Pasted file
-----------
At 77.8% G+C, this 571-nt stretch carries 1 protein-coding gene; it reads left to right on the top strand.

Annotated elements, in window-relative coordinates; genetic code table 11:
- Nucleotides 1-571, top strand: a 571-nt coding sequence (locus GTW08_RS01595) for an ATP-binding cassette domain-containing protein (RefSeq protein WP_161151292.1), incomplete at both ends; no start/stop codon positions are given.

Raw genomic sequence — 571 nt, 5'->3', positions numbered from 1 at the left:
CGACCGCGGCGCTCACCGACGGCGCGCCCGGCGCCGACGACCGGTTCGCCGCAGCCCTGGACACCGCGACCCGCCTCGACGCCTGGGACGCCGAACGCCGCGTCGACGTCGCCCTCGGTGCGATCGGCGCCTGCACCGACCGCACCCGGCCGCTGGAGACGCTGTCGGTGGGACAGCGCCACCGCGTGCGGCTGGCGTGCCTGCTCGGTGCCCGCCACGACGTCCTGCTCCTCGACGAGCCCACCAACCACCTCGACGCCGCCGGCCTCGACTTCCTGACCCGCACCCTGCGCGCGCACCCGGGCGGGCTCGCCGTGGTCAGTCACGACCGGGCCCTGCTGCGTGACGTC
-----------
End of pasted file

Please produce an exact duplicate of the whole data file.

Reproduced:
At 77.8% G+C, this 571-nt stretch carries 1 protein-coding gene; it reads left to right on the top strand.

Annotated elements, in window-relative coordinates; genetic code table 11:
- Nucleotides 1-571, top strand: a 571-nt coding sequence (locus GTW08_RS01595) for an ATP-binding cassette domain-containing protein (RefSeq protein WP_161151292.1), incomplete at both ends; no start/stop codon positions are given.

Raw genomic sequence — 571 nt, 5'->3', positions numbered from 1 at the left:
CGACCGCGGCGCTCACCGACGGCGCGCCCGGCGCCGACGACCGGTTCGCCGCAGCCCTGGACACCGCGACCCGCCTCGACGCCTGGGACGCCGAACGCCGCGTCGACGTCGCCCTCGGTGCGATCGGCGCCTGCACCGACCGCACCCGGCCGCTGGAGACGCTGTCGGTGGGACAGCGCCACCGCGTGCGGCTGGCGTGCCTGCTCGGTGCCCGCCACGACGTCCTGCTCCTCGACGAGCCCACCAACCACCTCGACGCCGCCGGCCTCGACTTCCTGACCCGCACCCTGCGCGCGCACCCGGGCGGGCTCGCCGTGGTCAGTCACGACCGGGCCCTGCTGCGTGACGTC